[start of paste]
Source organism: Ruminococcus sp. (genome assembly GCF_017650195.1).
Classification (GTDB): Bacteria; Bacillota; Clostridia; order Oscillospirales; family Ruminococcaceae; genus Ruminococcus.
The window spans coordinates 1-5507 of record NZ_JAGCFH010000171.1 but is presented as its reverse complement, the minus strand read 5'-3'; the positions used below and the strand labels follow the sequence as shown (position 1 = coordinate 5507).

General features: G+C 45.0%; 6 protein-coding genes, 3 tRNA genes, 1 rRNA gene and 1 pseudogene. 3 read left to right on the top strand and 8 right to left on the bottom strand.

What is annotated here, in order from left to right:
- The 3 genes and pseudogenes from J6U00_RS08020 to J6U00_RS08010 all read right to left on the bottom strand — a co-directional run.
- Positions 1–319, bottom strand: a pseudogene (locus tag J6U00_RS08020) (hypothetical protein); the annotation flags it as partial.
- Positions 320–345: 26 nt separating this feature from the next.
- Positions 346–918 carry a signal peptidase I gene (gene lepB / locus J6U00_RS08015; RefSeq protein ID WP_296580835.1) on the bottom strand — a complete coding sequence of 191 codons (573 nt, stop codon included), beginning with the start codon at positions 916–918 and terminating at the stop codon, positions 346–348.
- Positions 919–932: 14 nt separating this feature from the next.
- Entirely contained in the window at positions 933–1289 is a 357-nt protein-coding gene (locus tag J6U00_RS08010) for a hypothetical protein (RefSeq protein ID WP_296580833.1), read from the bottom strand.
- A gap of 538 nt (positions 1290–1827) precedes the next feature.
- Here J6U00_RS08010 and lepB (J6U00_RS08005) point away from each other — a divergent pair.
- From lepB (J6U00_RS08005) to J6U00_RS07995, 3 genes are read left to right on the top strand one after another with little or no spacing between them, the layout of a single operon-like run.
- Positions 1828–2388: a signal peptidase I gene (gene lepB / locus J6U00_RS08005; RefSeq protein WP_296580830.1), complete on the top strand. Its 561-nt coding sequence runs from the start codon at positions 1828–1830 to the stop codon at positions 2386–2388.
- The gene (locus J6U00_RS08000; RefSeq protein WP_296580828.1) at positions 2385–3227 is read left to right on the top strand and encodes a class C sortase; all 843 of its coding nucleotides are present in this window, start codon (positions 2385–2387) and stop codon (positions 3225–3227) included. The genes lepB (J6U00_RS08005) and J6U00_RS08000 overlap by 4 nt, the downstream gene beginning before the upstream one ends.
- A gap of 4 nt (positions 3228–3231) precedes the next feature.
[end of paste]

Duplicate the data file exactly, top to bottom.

Source organism: Ruminococcus sp. (genome assembly GCF_017650195.1).
Classification (GTDB): Bacteria; Bacillota; Clostridia; order Oscillospirales; family Ruminococcaceae; genus Ruminococcus.
The window spans coordinates 1-5507 of record NZ_JAGCFH010000171.1 but is presented as its reverse complement, the minus strand read 5'-3'; the positions used below and the strand labels follow the sequence as shown (position 1 = coordinate 5507).

General features: G+C 45.0%; 6 protein-coding genes, 3 tRNA genes, 1 rRNA gene and 1 pseudogene. 3 read left to right on the top strand and 8 right to left on the bottom strand.

What is annotated here, in order from left to right:
- The 3 genes and pseudogenes from J6U00_RS08020 to J6U00_RS08010 all read right to left on the bottom strand — a co-directional run.
- Positions 1–319, bottom strand: a pseudogene (locus tag J6U00_RS08020) (hypothetical protein); the annotation flags it as partial.
- Positions 320–345: 26 nt separating this feature from the next.
- Positions 346–918 carry a signal peptidase I gene (gene lepB / locus J6U00_RS08015; RefSeq protein ID WP_296580835.1) on the bottom strand — a complete coding sequence of 191 codons (573 nt, stop codon included), beginning with the start codon at positions 916–918 and terminating at the stop codon, positions 346–348.
- Positions 919–932: 14 nt separating this feature from the next.
- Entirely contained in the window at positions 933–1289 is a 357-nt protein-coding gene (locus tag J6U00_RS08010) for a hypothetical protein (RefSeq protein ID WP_296580833.1), read from the bottom strand.
- A gap of 538 nt (positions 1290–1827) precedes the next feature.
- Here J6U00_RS08010 and lepB (J6U00_RS08005) point away from each other — a divergent pair.
- From lepB (J6U00_RS08005) to J6U00_RS07995, 3 genes are read left to right on the top strand one after another with little or no spacing between them, the layout of a single operon-like run.
- Positions 1828–2388: a signal peptidase I gene (gene lepB / locus J6U00_RS08005; RefSeq protein WP_296580830.1), complete on the top strand. Its 561-nt coding sequence runs from the start codon at positions 1828–1830 to the stop codon at positions 2386–2388.
- The gene (locus J6U00_RS08000; RefSeq protein WP_296580828.1) at positions 2385–3227 is read left to right on the top strand and encodes a class C sortase; all 843 of its coding nucleotides are present in this window, start codon (positions 2385–2387) and stop codon (positions 3225–3227) included. The genes lepB (J6U00_RS08005) and J6U00_RS08000 overlap by 4 nt, the downstream gene beginning before the upstream one ends.
- A gap of 4 nt (positions 3228–3231) precedes the next feature.